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What Australia can learn from the EU regarding data laws

3 minute read

The Optus data breach has sparked debate over Australia’s data privacy laws. 

As Australians come to terms with the seriousness of Optus’ data breach, UNSW Law & Justice’s Tony Song, a research fellow for the NSW Law Society’s Future of Law and Innovation, has urged the federal government to overhaul the nation’s protections for consumers.

In a statement published last week, Mr Song argued that Australia should strongly consider changing to European Union standards — such as the European Union’s General Data Protection Regulation (GDPR) — to protect Australians after the massive Optus data breach.

“I think our laws should at the very least be updated to match the EU’s GDPR, which has become something of the gold standard for data protection regulation,” he said.

The GDPR — put into effect on 25 May 2018 after a six-year long negotiation — is considered to be the world’s toughest data and privacy legal framework.

“Our current $2.2 million limit [in corporate penalties for breaches] is nothing compared to the GDPR’s maximum of [€20 million] or 4 per cent of the firm’s worldwide annual revenue. For many large tech companies, that is still peanuts to them,” Mr Song explained.

“This means increasing the penalties not just for the cyber criminals, as suggested by shadow home affairs minister Karen Andrews, as this will not effectively deter bad actors, who will assume they will not get caught anyway but actually for the companies that hold, use and process all our data.”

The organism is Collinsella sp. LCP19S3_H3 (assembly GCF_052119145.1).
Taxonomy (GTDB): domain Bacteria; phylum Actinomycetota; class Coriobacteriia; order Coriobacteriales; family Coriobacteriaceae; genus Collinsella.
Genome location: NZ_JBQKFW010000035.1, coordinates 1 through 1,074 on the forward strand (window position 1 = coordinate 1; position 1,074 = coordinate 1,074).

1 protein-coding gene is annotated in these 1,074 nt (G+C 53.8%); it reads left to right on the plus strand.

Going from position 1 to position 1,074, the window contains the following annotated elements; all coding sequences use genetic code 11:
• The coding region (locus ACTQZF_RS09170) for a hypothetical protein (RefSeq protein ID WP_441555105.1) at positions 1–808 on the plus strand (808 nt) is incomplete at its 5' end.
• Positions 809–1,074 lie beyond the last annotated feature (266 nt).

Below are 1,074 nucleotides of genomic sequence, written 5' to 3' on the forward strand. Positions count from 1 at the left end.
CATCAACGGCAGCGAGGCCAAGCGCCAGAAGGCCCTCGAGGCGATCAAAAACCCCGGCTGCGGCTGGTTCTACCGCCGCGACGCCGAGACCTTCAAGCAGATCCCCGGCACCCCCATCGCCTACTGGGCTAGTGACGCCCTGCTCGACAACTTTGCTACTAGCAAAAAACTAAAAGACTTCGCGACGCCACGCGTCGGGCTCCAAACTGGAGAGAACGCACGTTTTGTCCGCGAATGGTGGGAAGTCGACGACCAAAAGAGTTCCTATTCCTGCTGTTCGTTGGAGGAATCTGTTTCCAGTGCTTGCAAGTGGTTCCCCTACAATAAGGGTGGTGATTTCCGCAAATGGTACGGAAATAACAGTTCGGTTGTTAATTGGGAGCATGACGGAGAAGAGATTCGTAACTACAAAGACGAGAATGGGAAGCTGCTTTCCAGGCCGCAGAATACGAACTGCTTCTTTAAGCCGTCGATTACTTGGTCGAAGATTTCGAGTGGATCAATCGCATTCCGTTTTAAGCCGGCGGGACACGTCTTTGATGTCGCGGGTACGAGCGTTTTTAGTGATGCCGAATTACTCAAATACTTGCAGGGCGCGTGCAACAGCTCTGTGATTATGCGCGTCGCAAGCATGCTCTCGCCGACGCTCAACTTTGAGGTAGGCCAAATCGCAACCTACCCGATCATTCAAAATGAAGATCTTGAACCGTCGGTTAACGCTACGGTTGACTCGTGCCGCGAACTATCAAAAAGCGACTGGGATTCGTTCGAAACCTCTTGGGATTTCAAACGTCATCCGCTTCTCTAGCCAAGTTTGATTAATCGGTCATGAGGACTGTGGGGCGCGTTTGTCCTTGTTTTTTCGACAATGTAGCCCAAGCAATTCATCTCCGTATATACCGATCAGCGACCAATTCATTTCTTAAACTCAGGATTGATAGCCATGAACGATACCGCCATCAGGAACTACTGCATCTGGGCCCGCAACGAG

In Australia, the Privacy Legislation Amendment (Enhancing Online Privacy and Other Measures) Bill 2021 (Online Privacy Bill) is currently under review and is significantly based on requirements and concepts found in the GDPR and the California Consumer Privacy Act of 2018.

“This bill has been in the pipeline for a while, so the news articles extolling that new laws will be enacted in response to the Optus breach is only half-correct. 

“While the Optus breach will no doubt prioritise attention to rushing the bill through, these laws were already in the process of being reformed even before the incident,” Mr Song said.

If Australia were to base its privacy laws on the GDPR, Mr Song believes changes for companies and consumers would include hefty fines, more rights for consumers, and updated consent protections. 

“By harmonising or adopting GDPR-style framework, it could improve trade and collaboration between Australia and the EU, and greatly improve the prospects of finalising the free-trade agreement with the EU that Australia is currently in the process of negotiating on,” he said.

Also, last week, researchers from the University of Queensland urged Australian organisations to prioritise cyber security training for board directors in the wake of the Optus data breach.